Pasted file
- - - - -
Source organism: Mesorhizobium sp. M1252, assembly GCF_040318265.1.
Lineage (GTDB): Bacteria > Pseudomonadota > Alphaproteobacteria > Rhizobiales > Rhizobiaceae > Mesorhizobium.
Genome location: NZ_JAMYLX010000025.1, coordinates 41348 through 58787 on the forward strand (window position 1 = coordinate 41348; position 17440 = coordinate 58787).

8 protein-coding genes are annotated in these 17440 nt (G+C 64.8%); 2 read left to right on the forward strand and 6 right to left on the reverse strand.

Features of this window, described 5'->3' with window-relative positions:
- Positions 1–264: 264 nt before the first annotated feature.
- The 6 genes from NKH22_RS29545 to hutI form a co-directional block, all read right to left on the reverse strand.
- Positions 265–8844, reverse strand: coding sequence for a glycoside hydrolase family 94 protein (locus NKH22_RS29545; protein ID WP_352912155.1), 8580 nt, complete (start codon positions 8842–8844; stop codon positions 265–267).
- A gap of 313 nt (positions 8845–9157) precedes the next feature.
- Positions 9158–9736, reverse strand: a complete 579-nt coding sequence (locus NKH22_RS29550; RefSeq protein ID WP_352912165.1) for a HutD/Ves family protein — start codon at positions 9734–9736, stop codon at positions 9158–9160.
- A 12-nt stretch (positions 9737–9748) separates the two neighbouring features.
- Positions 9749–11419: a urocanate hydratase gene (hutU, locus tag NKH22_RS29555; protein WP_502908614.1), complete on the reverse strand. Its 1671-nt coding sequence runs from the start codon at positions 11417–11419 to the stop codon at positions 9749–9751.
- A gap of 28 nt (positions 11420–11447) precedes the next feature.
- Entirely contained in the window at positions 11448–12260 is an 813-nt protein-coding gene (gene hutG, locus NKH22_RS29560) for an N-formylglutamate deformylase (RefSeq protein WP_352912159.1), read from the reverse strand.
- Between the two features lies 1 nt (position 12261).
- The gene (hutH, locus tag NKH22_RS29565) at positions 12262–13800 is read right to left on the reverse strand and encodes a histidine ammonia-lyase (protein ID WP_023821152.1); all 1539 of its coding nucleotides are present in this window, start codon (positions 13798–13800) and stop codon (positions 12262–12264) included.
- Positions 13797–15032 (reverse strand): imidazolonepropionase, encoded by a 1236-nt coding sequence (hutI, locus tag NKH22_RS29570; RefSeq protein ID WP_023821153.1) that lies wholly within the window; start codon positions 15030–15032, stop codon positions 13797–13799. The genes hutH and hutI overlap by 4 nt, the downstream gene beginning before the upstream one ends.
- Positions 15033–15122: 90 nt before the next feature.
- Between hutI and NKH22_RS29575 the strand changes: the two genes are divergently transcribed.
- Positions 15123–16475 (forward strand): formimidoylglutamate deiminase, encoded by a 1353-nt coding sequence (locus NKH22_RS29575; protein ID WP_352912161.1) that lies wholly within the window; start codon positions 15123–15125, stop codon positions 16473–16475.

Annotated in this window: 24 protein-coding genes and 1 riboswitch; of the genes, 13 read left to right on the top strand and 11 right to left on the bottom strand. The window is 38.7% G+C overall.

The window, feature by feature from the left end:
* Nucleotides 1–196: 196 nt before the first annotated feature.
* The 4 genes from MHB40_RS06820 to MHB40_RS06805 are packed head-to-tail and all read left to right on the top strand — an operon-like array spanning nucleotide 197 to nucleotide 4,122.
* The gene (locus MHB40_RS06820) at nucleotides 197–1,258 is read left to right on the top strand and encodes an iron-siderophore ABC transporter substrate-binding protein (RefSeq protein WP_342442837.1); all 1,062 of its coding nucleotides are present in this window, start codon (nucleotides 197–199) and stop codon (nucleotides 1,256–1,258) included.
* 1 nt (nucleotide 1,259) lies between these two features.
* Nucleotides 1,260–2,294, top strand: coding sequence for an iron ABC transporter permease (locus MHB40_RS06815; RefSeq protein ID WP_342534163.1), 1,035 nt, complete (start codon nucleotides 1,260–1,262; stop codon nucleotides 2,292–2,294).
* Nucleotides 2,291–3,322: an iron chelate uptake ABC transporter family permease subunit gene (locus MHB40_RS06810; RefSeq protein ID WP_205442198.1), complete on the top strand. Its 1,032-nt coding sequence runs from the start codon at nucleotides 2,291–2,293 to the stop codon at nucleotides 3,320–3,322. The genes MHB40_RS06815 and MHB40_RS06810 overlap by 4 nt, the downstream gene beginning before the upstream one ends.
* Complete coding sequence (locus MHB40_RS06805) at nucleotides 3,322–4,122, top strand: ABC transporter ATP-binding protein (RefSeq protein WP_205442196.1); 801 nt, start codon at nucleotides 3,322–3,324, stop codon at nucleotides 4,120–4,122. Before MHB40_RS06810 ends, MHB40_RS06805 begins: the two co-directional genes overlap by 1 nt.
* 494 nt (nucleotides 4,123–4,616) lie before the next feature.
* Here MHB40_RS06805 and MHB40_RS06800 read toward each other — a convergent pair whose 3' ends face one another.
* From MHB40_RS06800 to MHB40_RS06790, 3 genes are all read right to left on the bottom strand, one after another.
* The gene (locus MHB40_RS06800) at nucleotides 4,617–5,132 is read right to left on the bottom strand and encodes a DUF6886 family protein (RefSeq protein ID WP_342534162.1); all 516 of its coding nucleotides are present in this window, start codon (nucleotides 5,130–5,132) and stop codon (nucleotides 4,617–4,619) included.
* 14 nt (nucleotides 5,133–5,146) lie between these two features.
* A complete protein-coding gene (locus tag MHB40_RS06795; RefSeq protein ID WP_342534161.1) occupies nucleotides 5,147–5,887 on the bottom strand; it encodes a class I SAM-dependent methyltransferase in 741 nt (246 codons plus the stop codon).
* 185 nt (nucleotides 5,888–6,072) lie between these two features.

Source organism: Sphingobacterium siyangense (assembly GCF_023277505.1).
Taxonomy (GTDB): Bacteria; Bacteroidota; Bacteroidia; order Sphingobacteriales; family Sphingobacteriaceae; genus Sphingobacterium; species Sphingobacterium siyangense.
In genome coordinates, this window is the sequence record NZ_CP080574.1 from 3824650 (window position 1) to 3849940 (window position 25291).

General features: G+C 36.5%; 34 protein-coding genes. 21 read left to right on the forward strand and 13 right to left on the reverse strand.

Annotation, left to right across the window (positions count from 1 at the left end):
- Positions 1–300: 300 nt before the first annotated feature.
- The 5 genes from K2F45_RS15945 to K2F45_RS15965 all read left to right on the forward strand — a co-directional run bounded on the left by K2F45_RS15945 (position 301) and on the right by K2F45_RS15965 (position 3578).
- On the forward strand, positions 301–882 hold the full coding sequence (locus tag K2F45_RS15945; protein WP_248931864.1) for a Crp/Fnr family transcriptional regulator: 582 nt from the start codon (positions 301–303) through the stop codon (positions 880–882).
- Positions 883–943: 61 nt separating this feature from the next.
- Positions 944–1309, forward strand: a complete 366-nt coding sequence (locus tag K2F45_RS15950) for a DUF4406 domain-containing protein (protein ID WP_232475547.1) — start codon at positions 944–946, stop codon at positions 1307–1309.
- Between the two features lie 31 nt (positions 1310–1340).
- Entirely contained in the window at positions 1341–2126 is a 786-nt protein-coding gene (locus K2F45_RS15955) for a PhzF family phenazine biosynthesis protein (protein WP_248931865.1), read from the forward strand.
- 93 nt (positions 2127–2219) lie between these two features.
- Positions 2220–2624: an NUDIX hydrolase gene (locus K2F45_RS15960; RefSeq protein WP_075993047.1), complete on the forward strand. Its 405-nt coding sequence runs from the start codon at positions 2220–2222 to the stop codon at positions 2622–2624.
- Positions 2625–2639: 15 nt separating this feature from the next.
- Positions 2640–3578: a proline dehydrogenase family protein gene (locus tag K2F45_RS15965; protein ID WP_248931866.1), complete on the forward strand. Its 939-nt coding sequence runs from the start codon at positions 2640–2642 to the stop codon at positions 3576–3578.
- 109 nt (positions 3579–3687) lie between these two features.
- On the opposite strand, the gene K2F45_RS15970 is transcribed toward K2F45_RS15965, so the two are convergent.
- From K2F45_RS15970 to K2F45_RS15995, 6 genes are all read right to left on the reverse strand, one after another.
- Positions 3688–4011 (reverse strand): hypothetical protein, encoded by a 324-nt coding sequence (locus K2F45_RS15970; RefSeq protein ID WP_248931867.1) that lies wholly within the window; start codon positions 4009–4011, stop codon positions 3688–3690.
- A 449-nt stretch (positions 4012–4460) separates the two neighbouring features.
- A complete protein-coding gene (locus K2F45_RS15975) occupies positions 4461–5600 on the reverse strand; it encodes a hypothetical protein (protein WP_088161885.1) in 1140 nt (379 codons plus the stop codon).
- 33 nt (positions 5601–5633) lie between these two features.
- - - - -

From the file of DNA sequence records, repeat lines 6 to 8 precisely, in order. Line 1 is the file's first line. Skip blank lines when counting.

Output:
- Positions 1–264: 264 nt before the first annotated feature.
- The 6 genes from NKH22_RS29545 to hutI form a co-directional block, all read right to left on the reverse strand.
- Positions 265–8844, reverse strand: coding sequence for a glycoside hydrolase family 94 protein (locus NKH22_RS29545; protein ID WP_352912155.1), 8580 nt, complete (start codon positions 8842–8844; stop codon positions 265–267).